Prison escapee likely was in Fallon on Thursday
August 26, 2005
FALLON – Nevada Department of Corrections officers and local law officers scoured Fallon on Friday for a Carson City prison escapee who is considered armed and dangerous.
Authorities said Jody Thompson, 24, hid in a prison industries box truck that left Carson City Thursday morning enroute to Lovelock, with a stop in Fallon. Somewhere between the two cities, Thompson is suspected of using a hammer to break a hole through the bottom of the truck, reaching through and opening the rear door.
Thompson, 24, was serving time for 12 counts of armed robbery, said Howard Skolnik, deputy director of the Nevada Department of Corrections.
“The crimes all involved the use of a weapon and he’s familiar with weapons,” Skolnik said. “This individual has the potential to be very dangerous.”
Skolnik said Friday afternoon he doesn’t believe Thompson is still in the Fallon area although evidence points to him being here sometime Thursday.
“We’re reasonably sure he got off in Fallon,” he said. “To our knowledge he has no support system in Fallon and we do believe he’s headed towards Las Vegas.”
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Most of Thompson’s crimes occurred in Parumph, with a few in Las Vegas. He has ties to both cities, according to Skolnik.
The state-owned truck left the furniture shop at the prison at about 8:30 a.m. Thursday. Inmates make furniture that is sold at a discount to other state agencies, and a delivery was scheduled in Fallon, Skolnik said. He did not know the exact location of the delivery, but said it wasn’t made because the driver didn’t get a response when he knocked on the door. Thompson worked in the furniture shop.
Skolnik believes Thompson was at Grand Slam Market on North Maine Street in Fallon on Thursday afternoon.
Patricia Lopez, a clerk at the convenience store, said she saw a man matching the description of Thompson in the store around 2 p.m.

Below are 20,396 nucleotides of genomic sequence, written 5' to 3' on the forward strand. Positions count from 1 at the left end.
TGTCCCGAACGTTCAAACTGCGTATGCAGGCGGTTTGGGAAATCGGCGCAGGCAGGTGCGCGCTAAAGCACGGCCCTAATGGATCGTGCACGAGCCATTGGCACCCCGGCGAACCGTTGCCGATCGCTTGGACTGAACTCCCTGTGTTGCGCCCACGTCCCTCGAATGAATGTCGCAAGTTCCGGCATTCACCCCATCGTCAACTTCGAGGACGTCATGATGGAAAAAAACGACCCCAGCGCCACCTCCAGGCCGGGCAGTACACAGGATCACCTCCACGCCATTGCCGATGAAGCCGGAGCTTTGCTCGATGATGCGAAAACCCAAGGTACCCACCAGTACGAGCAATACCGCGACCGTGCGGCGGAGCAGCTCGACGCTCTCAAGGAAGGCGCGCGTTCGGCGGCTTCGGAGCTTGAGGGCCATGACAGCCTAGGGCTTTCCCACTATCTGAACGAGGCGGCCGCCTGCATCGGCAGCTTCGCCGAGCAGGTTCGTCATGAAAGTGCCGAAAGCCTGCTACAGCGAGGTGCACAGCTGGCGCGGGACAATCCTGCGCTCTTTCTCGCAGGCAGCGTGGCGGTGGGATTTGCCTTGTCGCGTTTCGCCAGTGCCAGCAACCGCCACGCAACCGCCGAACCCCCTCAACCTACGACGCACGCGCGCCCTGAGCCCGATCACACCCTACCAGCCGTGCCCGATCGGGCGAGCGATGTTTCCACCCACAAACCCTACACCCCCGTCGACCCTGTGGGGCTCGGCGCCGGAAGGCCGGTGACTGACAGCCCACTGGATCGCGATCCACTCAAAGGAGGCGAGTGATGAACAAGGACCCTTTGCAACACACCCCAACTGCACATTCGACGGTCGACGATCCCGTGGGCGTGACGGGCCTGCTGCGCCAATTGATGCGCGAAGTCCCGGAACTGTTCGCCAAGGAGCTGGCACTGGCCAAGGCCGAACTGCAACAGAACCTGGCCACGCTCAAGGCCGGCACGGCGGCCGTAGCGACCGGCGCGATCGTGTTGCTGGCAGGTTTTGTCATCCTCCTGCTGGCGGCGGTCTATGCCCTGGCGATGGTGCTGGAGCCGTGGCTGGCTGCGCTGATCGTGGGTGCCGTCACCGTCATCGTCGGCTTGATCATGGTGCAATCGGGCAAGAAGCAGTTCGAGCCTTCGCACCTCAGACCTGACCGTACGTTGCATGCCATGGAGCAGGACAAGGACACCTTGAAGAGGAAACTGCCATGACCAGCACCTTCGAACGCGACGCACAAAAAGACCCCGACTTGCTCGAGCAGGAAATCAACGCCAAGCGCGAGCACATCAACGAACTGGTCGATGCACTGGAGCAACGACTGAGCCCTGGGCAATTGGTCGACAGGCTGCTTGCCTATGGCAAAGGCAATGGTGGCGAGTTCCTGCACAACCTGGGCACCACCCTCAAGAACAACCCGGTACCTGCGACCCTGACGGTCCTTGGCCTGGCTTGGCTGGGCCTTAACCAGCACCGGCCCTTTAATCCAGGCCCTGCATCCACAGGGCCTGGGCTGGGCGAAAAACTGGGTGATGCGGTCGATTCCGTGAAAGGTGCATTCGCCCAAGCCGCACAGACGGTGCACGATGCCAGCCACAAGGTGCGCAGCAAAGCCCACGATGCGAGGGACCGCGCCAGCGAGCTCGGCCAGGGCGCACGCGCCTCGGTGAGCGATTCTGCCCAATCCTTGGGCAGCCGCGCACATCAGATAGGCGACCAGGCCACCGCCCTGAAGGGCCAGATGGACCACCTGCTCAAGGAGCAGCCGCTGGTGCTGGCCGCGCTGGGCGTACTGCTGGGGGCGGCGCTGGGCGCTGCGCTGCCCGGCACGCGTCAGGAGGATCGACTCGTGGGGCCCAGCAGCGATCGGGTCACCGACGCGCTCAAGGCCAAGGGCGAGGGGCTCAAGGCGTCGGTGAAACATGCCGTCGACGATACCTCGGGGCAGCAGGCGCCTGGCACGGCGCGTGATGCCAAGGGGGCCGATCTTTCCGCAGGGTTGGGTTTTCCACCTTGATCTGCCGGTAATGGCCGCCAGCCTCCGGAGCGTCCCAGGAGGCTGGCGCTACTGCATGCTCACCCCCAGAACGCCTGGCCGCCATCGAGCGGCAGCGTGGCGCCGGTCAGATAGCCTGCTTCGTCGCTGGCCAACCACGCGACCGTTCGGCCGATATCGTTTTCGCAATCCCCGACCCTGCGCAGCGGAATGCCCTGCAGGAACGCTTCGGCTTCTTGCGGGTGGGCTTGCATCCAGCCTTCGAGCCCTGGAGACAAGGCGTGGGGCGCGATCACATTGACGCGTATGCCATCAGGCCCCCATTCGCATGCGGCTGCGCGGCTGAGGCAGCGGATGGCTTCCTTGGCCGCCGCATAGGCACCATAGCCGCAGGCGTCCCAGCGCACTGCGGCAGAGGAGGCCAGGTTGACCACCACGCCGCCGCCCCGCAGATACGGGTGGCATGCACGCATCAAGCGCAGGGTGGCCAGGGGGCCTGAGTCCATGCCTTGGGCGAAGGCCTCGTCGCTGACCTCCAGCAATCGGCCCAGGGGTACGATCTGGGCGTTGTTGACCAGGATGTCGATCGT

“I saw the guy in the back eating egg rolls off the hot dog machine,” Lopez said.
She didn’t think much of it because customers often eat in the store and pay for their food before leaving, but she kept an eye on the man. She was distracted when a distributor came in with a delivery, and the man left the store without paying for the food, she said.
Lopez, 53, didn’t report the theft to police, instead writing it off as a loss, she said.
Later, the clerk said, four prison vans occupied by guards converged on the store to show Lopez pictures of Thompson. She said when she mentioned the man had a dirty bandage on his arm, the guards indicated it was probably Thompson. Authorities believe he may have cut his arm reaching through the hole to free himself from the truck.
Thompson is described as 5-feet, 11-inches tall weighing 135 pounds. He was wearing blue jeans and a blue denim shirt when he was last seen at the prison. He could have ditched the denim shirt and be wearing a white T-shirt. He has blonde hair and hazel eyes.
He has a tattoo of an eagle on his back, a bird on his right leg and “CJ” on his shoulder.
Skolnik cited human error for the escape. He said trucks leaving the prison should be searched and monitored while being loaded. Thompson was also not immediately missed from his work area.
“An investigation is under way into how he did this,” Skolnik said. “What happens is that things go really well for 15 years and people get complacent.”
The prison shop has been shut down until the investigation is complete.
Both Skolnik and Fallon Police Chief Russ Brooks said anyone who thinks they see Thompson should call 911 and not try to approach him. Flyers have been distributed in town with Thompson’s photo.
“If you see something suspicious, report it to us,” Brooks said. “If somebody has a theft of clothing they should call us right away.”
— Marlene Garcia can be contacted at firstname.lastname@example.org